A care home’s decision to charge residents £250 if they require a Deprivation of Liberty Safeguards authorisation has caused controversy, with a leading expert in the field lodging a complaint with the CQC over the move.
The regulator investigated the charging policy at Southfield House, a residential home in Woodford, Stockport, but told Community Care it found the information provided by the home to residents about the fees met the rules concerning registered providers charging for care.
The home, which only works with self-funders, adds an “extra charge” of £250 to residents’ bills if a DoLS authorisation is needed, followed by an £125 annual renewal fee.
Where a resident appears likely to become deprived of their liberty, a care home must submit an application to the local authority requesting an assessment.
The home’s directors said its charges were “fair and competitive” and designed to cover extra costs incurred by individual residents.
Steven Richards, a leading DoLS trainer with Edge Training, wrote to the CQC expressing concern over the £250 charge.
He said: “I’m shocked by the whole idea that you could be a vulnerable adult who lacks capacity and be charged for being deprived of your liberty. The figure they’ve come up with would appear to have no correlation to the burden on a care home when an authorisation is requested.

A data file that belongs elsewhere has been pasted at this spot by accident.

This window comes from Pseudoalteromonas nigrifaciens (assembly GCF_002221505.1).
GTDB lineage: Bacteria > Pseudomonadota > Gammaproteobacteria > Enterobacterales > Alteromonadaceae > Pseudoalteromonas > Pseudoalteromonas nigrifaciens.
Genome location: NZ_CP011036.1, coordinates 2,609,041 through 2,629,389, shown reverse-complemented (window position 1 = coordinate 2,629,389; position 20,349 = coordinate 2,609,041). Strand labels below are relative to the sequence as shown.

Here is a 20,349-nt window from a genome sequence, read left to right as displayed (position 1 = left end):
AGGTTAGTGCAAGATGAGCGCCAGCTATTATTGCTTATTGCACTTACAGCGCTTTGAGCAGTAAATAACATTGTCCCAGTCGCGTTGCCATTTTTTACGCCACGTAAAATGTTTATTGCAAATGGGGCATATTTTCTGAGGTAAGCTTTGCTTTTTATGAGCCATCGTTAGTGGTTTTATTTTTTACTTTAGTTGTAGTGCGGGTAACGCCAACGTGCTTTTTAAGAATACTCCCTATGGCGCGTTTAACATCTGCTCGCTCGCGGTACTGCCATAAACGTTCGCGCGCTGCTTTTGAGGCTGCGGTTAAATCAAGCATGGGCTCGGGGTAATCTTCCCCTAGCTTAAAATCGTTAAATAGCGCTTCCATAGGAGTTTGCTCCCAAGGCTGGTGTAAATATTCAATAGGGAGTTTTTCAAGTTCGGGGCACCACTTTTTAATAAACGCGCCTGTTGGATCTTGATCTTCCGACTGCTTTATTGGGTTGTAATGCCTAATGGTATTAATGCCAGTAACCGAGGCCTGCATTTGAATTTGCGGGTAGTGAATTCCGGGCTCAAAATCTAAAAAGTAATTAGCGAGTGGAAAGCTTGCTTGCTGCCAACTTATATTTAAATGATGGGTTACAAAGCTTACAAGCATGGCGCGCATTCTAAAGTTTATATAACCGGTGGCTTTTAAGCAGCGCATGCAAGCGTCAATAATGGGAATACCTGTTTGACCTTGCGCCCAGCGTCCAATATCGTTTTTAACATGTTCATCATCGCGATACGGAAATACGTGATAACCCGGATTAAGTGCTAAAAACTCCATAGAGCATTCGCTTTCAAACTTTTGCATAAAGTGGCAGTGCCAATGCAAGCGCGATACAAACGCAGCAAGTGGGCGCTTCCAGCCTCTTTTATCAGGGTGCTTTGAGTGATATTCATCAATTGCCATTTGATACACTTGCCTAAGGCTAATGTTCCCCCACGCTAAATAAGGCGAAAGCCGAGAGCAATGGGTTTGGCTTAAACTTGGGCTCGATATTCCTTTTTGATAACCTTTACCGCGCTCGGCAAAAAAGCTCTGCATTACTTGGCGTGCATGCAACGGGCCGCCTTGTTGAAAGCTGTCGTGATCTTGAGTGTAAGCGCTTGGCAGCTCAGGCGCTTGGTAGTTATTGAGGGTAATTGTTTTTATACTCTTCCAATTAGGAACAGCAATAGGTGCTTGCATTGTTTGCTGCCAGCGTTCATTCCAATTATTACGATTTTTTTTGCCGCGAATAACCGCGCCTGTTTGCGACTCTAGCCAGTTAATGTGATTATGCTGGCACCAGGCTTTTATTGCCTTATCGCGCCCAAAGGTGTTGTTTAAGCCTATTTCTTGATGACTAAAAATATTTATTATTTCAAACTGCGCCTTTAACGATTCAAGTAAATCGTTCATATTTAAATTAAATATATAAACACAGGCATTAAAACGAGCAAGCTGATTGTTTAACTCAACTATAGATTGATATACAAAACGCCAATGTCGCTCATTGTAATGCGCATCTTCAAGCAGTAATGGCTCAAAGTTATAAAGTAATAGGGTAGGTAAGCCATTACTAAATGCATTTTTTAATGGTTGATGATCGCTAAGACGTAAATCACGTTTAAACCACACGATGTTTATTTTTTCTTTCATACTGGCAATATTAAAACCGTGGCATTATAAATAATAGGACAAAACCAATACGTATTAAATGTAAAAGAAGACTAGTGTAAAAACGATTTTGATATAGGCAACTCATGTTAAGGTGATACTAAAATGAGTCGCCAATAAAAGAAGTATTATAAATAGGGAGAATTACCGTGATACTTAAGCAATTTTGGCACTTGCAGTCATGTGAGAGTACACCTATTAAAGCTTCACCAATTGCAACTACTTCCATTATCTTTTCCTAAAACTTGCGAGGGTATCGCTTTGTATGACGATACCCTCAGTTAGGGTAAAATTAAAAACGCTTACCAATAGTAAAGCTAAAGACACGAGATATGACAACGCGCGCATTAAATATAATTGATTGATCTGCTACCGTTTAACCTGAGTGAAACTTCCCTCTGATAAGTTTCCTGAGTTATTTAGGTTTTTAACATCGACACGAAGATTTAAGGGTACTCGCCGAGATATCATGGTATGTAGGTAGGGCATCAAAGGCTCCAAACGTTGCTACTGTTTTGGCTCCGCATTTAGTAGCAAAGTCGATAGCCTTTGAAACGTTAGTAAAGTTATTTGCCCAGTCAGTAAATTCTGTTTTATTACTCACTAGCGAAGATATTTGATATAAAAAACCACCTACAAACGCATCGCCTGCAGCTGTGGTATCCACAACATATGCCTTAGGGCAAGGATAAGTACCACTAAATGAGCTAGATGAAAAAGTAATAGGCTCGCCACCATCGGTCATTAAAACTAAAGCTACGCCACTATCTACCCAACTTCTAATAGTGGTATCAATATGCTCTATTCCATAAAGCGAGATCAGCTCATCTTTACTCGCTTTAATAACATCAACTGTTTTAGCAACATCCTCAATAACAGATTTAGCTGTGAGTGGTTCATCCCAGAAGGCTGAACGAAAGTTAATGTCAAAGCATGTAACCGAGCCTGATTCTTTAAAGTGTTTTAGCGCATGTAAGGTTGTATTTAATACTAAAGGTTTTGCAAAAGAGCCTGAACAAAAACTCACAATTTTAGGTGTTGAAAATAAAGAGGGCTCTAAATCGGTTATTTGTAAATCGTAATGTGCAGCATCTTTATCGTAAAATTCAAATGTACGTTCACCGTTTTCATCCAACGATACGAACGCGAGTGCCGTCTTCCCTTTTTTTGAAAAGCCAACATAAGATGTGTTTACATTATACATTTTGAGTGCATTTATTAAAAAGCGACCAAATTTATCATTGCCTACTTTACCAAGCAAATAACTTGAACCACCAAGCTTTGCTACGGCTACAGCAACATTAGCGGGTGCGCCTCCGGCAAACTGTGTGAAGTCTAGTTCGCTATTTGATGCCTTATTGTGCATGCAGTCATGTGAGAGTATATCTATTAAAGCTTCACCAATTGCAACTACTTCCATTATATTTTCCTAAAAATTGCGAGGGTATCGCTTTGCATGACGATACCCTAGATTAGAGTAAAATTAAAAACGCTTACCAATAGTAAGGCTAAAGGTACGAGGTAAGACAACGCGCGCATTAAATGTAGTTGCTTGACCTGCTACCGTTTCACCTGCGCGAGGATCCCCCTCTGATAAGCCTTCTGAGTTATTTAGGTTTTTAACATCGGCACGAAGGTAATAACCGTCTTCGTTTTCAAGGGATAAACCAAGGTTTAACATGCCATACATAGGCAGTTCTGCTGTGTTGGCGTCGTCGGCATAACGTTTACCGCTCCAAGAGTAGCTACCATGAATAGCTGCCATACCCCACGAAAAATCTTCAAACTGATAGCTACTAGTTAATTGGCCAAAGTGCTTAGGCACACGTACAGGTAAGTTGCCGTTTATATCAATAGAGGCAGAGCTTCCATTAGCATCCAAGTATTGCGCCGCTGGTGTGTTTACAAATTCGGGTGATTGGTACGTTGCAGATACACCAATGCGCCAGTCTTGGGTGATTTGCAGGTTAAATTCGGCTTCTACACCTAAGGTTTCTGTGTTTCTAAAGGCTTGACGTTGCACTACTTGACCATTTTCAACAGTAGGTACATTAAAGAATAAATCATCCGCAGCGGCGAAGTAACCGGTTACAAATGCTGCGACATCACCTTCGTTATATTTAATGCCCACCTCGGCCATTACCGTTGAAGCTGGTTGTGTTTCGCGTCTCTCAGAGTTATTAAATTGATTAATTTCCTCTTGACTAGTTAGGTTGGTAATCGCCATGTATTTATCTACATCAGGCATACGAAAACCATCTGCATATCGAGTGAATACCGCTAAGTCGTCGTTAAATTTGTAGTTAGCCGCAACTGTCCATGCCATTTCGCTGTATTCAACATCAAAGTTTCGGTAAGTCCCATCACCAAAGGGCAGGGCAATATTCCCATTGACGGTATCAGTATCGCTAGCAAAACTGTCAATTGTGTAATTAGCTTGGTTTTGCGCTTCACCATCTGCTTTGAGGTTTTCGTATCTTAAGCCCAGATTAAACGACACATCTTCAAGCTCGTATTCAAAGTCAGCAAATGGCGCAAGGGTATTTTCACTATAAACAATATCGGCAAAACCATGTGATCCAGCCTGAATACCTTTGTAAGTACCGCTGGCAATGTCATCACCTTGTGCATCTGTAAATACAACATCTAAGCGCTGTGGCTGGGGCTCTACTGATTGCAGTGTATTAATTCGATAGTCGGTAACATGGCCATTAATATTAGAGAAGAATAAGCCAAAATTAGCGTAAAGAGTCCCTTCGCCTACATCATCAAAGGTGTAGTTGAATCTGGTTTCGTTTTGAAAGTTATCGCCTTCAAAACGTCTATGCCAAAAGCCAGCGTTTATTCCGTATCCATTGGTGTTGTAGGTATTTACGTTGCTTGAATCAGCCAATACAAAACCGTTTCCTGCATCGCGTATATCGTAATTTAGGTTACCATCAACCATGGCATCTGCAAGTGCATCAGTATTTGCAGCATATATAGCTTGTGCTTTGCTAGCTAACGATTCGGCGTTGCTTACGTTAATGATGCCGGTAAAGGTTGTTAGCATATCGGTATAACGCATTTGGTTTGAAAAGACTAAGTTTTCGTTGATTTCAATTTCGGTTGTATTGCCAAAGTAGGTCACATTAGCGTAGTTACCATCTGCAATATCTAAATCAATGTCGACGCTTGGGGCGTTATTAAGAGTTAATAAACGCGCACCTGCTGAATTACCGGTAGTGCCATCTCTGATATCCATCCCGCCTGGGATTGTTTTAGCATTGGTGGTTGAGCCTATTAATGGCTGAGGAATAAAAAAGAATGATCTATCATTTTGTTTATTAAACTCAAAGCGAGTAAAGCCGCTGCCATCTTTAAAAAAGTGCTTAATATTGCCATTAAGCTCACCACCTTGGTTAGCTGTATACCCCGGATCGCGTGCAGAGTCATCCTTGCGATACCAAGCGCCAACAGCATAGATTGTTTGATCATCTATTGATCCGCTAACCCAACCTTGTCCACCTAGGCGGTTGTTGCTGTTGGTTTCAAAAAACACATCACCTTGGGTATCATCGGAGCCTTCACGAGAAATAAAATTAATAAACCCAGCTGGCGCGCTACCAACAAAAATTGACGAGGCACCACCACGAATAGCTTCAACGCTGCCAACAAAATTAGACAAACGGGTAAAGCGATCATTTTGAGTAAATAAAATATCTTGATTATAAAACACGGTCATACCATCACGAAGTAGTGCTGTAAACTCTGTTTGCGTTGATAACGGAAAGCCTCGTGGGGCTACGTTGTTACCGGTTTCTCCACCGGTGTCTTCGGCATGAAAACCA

“I approached the CQC directly to inform them and to see what action they could take under their existing statutory powers. I have since then approached the Law Commission to see what they could do to prevent this re-occurring in any new DoLS legislation.”
The Law Commission is currently reviewing the law in this area for the government and will present its final report to ministers in coming months.
A spokesman for Southfield House said the issues raised about the DoLS charging policy had been “fully discussed” with CQC.
He said: “All our charges are transparent and advertised. All items of expense with regard to care and accommodation are taken into account when setting our fees. We believe that items of cost that are incurred individually should not be encompassed within our standard fees. Doing so would be expecting other residents unfairly to subsidise individuals.
“Residents requiring a DoLS have an appointed advocate or attorney with whom all matters of care and finance are discussed on an ongoing basis.
“The social care sector in general is currently under huge financial pressure. All tasks from care to admin to facility carry a cost and the introduction of additional requirements bring with it additional cost. The job has to be done.”